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Working Mama, what are your plans for after baby comes?

post #1 of 16
Thread Starter 

A friend of mine posted this on Facebook today: http://www.youtube.com/watch?v=18uDutylDa4

 

It really got me thinking about my maternity leave.

 

I am expected to take six weeks paid maternity leave and then return to work. I want to talk to my boss about either an additional six weeks off unpaid (we are a small company so Family Medical Leave Act does not apply but they do have a policy similar to it) or work remotely from home for the second six weeks returning to the office when baby is three months old. I am not sure when or how to do this. A girl in my office had a baby last May and she came back at six weeks. She has completely different values than me, a scheduled induction, epidural, formula feeding, and dropping baby off at daycare at six weeks old even though her husband gave her the option to stay home. So I can't base what kind of response I will get from my employer on her experience.

 

I do not have the option to stay home for very long as I am the primary income in my family (I made three times as much as my husband last year).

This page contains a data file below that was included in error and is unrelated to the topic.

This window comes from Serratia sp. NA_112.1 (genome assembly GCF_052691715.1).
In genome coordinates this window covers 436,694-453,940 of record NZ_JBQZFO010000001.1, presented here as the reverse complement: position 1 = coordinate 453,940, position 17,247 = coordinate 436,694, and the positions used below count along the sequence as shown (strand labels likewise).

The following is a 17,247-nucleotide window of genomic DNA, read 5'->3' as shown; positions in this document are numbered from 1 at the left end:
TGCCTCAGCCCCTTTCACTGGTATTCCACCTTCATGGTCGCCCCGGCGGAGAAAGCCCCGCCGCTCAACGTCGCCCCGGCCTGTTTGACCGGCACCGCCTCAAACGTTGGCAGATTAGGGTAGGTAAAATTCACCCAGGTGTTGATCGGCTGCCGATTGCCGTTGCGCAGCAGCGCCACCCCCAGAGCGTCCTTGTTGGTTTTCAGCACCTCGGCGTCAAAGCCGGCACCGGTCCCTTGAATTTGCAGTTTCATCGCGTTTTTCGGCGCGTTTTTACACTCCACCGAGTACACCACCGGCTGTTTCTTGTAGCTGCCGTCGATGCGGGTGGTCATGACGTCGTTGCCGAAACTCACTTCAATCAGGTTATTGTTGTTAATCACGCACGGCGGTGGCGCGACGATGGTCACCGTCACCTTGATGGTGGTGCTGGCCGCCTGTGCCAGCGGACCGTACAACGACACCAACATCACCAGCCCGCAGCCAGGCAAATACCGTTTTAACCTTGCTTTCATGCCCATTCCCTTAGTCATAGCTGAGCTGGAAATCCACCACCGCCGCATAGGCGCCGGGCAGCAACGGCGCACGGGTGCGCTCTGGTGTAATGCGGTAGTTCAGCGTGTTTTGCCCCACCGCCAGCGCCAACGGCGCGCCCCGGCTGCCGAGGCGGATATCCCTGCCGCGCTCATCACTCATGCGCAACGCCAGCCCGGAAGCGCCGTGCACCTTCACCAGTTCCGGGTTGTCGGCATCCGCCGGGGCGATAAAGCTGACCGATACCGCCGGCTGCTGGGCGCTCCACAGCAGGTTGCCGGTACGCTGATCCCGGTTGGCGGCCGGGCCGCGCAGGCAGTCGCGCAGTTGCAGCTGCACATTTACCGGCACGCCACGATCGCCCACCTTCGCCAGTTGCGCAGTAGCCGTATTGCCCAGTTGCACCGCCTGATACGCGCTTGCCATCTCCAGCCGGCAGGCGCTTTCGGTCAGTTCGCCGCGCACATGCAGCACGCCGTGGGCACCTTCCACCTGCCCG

So what are you doing after the baby comes? I am looking for advice so state those opinions praying.gif

post #2 of 16

Talk to your employer as soon as possible about it so they can plan for it.  If they have a policy similar to FMLA, then certainly take advantage of it.  Let your employer know that you'd prefer to have 12 weeks off, but can understand that that might put them in a tough position and would be willing to work from home if that would help them out.  Just be upfront and let your honest emotions come through.  Let them know how important it is to you.

 

 

I am a chiropractor with a very busy solo practice.  I'm fortunate to have an associate doctor right now, but being gone will decrease our capacity.  I hope to hire and train an additional associate before the baby is born.  Either way I know (after the first born) that 6 weeks is nowhere near long enough!  I've done the best I can to take 12 weeks off each time since then.  (Had to come back early the second time.)  Even the practice may suffer some, I owe it to this little one to be home as long as possible.  Fortunately in my situation DH is a SAHD and even when I return to work he brings the kids at lunchtime so the baby can nurse.